Mass. Wolfgang learned Ackland had already done pro-family work in college.
Once he explained his vision for an FIC youth wing, she added ideas, and iFIC
Wolfgang knew the potential impact
of a youth wing. Prior to what he calls his spiritual and political conversion
while in law school, he was active in left-leaning, liberal causes in his
“From my experience growing up in
Connecticut, I know how the anti-family groups get their hooks into the youth,”
he explains. “Members of our group would go to work for them and intern for
them in the summer. I saw how the groups working in favor of abortion and
same-sex ‘marriage’ have a long-range plan, a very sophisticated operation to
reach and to cultivate the youth and use them to perpetuate their
anti-Christian ideologies. I wanted to take what I learned firsthand growing up
as a left, liberal man and apply it to winning the battle for faith and family
Answering that call is the “dare” in
the iFIC’s mission statement. Ackland says the “defy” and the “do” are made
manifest in the work of young people like Valeria Barbier, a college junior who
gave key testimony before the state legislature that helped kill a bill that
would have given Planned Parenthood $1 million to teach sex education to
“Because Valeria was a young person,
she could say to Planned Parenthood what men can’t get away with saying,”
reports Ackland. “They have a vested interest in sexualizing the youth; it’s a
Barbier’s outspokenness is the kind
of daring action iFIC is encouraging.
“The ‘defy’ is to defy low cultural
expectations and reject the status quo by setting higher expectations for
ourselves and others,” Ackland continues, such as talking about abstinence
before marriage in the positive terms of chastity.
The “do” element means attending
public rallies, making promotional videos to post on YouTube, and countering
the “gay-straight alliance” clubs in schools by establishing a
Father Michael Dolan, the Archdiocese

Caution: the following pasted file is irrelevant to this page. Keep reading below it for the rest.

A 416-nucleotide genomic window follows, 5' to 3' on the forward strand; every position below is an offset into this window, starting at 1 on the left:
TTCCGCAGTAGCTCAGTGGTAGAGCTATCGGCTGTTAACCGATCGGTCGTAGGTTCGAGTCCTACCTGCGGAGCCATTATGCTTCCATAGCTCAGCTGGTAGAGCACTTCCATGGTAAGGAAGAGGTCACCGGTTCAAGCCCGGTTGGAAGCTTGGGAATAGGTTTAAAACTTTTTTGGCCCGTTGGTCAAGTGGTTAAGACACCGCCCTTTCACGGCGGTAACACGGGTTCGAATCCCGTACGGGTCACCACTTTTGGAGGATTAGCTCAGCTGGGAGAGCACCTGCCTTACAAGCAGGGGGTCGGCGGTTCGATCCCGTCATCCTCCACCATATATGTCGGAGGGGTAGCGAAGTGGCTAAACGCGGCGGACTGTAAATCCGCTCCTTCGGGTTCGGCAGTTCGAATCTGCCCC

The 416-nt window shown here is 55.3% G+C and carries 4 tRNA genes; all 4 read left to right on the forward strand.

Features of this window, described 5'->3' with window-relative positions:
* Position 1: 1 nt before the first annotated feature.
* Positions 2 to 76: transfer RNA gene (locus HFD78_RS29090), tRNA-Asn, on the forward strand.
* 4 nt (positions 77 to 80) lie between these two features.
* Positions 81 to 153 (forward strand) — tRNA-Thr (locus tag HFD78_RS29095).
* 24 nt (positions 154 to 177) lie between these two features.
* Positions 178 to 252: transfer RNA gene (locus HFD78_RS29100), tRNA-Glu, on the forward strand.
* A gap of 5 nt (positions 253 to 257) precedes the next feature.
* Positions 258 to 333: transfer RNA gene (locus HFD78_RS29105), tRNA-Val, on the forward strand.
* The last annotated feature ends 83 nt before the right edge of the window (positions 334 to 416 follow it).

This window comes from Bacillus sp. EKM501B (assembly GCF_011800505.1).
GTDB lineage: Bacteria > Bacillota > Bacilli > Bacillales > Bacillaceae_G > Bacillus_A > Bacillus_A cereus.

of Hartford’s coordinator of campus ministry for 12 campuses and chaplain at
the University of Hartford and Trinity College, sees the iFIC as
“Most campuses are politically
correct, and it’s hard to get a message heard that doesn’t tow the line,” he
explains. “iFIC is learning how you speak a language people understand in order
to transmit a message of great and lasting value.”
the University of Hartford Father Dolan sees one woman in particular using her
faith to engage the people in her dormitory, where intense conversations take
place among friends and acquaintances.
“There’s no reason to think iFIC
will not make just as much progress and become just as accepted as groups on
the opposite sides of the issues,” he says.
group hopes to spread iFIC membership statewide and beyond. In September,
members were invited to make a presentation to representatives of the evangelical
organization Focus on the Family in Washington, D.C. Since then, people from
around the country have contacted iFIC, expressing interest in setting up
similar movements in their states.
“Hopefully,” says Ackland, “this
will become a national movement.”
Staff writer Joseph Pronechen is
based in Trumbull, Connecticut.
INFORMATIONCTFamily.org/youth (877) 33-FAMILific@ctfamily.org